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Buzzing in Benzie

Wine enthusiasts can soothe their need for mead at St. Ambrose Cellars

Tucked away in rural Benzie County, west of Traverse City, sits St. Ambrose Cellars, a honey of a winery — I mean, meadery. Given its remote location, it’s unlikely to be an accidental drive-by while exploring the beautiful northwest region near Sleeping Bear Dunes. But whether skiing at nearby Crystal Mountain in the winter or touring in the summer, it is well worth taking the time to buzz over to St. Ambrose and check it out.  

Depending upon the time of year, visitors may first be struck by the hundreds of bee hives resting behind the winery/warehouse/production facility/tasting room. This is not a typical winery. The utilitarian tasting room is sandwiched between stainless steel fermentation tanks and the business end of the winery — no frills here. The tasting room staff is friendly, and the visitor might even be greeted and hosted by the passionate and affable proprietor/wine maker, Kirk Jones. 

A visit here can be a three-for-one experience, presenting the opportunity to taste a variety of meads, traditional grape wines and a variety of honeys created by sister company, Sleeping Bear Farms — one of the largest apiaries in the country.  Indeed, its bees pollinate almond trees in California, star thistle in Benzie County and tupelo trees in Florida. That tupelo honey can be purchased at the tasting room or in its fermented form as the delicious tupelo mead. 

Mead is one of the oldest fermented beverages. In its traditional form, mead is a combination of honey and wine, but it is sometimes flavored with other additives. Michigan has an ever-expanding array of wineries making wine from grapes, but very few with an added mead specialty. 

The St. Ambrose Benzie County star thistle mead is a traditional style with overtones of citrus, flowers and honey in the nose, a soft, viscous texture and a sweet edge — but not too sweet. It is light-bodied with a citrusy component to the bouquet, and is a good food wine. The tupelo ambrosia mead presents with pronounced honey aromas and deeper, richer flavors with a lasting finish. There is also an oak barrel reserve mead, adding a layer of complexity including notes of vanilla, apple, citrus and a tangy acid component on the finish. Semi-dry Riesling drinkers may enjoy this mead, although Riesling typically does receive oak aging.

Crossing over into hybrid territory, Dancing Bear Amber is made from 34 percent grapes and 66 percent honey. A semi-sweet pyment (mead made partially with grapes), it presents with a sweeter profile but still smells of star thistle. A rosé ambrosia, with a similar blend, leans more toward a traditional grape wine nose with a peppery component. There is also elder flower nectar, made with elder flower petal infusion and star thistle honey and cherry amoré — a tasty combination of cherries, local grapes and honey. Cherry dominates this flavor profile. It is not too tart, with cherry cobbler and cherry cough syrup components (in a good way) and a cleansing finish.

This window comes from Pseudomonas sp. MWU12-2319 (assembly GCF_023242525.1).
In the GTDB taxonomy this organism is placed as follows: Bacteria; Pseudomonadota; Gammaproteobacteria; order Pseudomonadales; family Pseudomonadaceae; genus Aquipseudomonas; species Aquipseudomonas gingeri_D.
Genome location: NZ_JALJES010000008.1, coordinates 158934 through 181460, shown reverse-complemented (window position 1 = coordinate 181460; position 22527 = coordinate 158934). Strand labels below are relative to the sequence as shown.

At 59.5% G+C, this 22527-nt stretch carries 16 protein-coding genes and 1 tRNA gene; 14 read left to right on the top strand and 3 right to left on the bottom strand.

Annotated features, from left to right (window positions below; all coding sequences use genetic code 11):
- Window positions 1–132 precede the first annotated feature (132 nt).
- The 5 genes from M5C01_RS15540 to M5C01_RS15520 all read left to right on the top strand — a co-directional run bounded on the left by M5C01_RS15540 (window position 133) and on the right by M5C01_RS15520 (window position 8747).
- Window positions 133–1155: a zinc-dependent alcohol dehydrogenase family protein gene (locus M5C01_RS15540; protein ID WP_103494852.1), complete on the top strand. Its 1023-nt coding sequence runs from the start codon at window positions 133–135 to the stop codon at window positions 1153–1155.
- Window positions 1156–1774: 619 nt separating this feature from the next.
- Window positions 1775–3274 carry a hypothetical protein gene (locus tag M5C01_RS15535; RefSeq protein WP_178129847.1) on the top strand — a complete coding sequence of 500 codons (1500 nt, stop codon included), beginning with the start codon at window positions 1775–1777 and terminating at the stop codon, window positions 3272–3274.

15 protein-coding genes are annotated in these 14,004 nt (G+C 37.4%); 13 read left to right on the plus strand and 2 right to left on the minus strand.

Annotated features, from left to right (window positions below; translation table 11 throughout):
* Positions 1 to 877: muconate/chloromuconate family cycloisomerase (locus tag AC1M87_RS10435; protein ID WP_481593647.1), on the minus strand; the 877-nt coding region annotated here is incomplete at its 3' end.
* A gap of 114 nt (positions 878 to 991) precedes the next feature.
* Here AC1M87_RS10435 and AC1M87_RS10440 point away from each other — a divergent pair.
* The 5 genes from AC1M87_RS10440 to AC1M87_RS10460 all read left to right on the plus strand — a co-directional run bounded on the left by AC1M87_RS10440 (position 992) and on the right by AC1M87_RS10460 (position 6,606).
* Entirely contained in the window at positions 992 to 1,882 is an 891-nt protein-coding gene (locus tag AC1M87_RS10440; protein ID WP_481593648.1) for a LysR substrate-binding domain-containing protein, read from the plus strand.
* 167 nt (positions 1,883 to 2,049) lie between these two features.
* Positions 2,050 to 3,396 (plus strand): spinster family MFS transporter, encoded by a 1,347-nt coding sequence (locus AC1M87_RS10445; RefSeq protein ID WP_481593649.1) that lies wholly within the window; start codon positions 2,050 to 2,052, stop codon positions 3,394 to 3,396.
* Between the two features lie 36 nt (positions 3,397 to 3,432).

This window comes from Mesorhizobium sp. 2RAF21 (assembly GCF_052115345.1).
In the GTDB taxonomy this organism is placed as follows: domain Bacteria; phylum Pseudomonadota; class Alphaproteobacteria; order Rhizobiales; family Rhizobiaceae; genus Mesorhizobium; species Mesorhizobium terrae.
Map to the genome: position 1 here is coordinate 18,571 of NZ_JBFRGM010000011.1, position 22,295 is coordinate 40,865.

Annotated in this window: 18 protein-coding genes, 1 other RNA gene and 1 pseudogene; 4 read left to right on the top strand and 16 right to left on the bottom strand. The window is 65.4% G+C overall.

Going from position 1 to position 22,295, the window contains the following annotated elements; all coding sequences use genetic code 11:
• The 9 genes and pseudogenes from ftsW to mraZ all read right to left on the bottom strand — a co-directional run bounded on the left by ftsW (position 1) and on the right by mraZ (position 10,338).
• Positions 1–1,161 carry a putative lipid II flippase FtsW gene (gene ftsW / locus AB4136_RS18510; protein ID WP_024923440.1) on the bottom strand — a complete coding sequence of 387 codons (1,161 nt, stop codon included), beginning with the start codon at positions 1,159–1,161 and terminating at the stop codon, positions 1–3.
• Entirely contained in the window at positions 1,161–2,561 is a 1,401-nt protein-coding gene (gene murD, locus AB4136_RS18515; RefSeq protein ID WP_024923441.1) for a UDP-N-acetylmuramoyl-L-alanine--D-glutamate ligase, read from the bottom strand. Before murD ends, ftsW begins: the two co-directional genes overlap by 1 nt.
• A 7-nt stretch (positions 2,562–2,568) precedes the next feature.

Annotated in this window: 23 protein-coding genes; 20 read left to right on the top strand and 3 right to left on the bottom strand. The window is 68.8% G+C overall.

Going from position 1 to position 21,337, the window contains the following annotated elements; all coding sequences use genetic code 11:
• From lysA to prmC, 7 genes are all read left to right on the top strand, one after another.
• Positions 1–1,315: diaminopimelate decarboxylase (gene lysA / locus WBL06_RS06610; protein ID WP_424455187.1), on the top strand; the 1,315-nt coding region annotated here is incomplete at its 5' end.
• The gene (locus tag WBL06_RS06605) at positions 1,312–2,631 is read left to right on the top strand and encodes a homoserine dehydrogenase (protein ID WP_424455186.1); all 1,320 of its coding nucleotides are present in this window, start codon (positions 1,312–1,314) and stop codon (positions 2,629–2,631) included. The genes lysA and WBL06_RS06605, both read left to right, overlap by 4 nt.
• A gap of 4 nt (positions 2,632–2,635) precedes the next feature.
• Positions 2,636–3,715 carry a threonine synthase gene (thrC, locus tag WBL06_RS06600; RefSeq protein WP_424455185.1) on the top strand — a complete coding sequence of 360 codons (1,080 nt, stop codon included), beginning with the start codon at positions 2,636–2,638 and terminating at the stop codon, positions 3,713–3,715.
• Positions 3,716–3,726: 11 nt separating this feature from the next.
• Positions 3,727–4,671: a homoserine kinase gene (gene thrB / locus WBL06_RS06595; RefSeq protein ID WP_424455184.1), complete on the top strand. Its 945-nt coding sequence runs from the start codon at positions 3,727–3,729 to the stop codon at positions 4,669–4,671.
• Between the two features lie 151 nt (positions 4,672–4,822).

St. Ambrose also has an expanding portfolio of 100 percent grape wines, including a port style wine made from the Frontenac grape, showing pipe tobacco overtones and chocolate torte. There are also a variety of traditional wines including Cabernet Franc, Marsanne-Viognier (a southern Rhone style white wine which is rich and complex), late harvest dessert wines from Vignoles and Riesling, Traminette from southwest Michigan’s Berrien County, Pinot Noir from Benzie County, Merlot and Cabernet Franc from the Herman Vineyard in Berrien County and a variety of other offerings.  

A visit to the winery/meadery/apiary is both fun and educational.  For an advance virtual taste, check out stambrose-mead-wine.com and sleepingbearfarms.com. 

MSU Museum Wine Tasting Benefit 

Closer to home, mid-Michigan wine aficionados simply should not miss the MSU Museum Wine Tasting Benefit at 7 p.m. March 15 at Kellogg Center. This is a premier annual wine tasting opportunity. Approximately 25 tasting tables will present more than 150 wines from dozens of national and international wineries.  

Consumers can taste a variety of wines in distribution, make evaluative decisions about wines to purchase for the cupboard or the cellar at home and either order the wines on site for later delivery at Goodrich’s Shoprite or construct a list of wines that can be ordered later.  

The event also includes appetizers, live music, and a silent auction. Many of the wines will be presented by importers, distributors and proprietors who will answer questions about the wines.  This event is akin to 25 tasting rooms wrapped up into one giant event.  

Tickets are $45 and available at the MSU Museum store, Goodrich’s Shoprite and online at museum.msu.edu. As a bonus, your ticket will provide a dinner discount at Kellogg’s State Room restaurant before or after the event. 

Don’t miss this opportunity to expand your wine knowledge — and your cellar! 

In Vino Veritas

(Michael Brenton is president of the Greater Lansing Vintners Club. His column appears monthly.)


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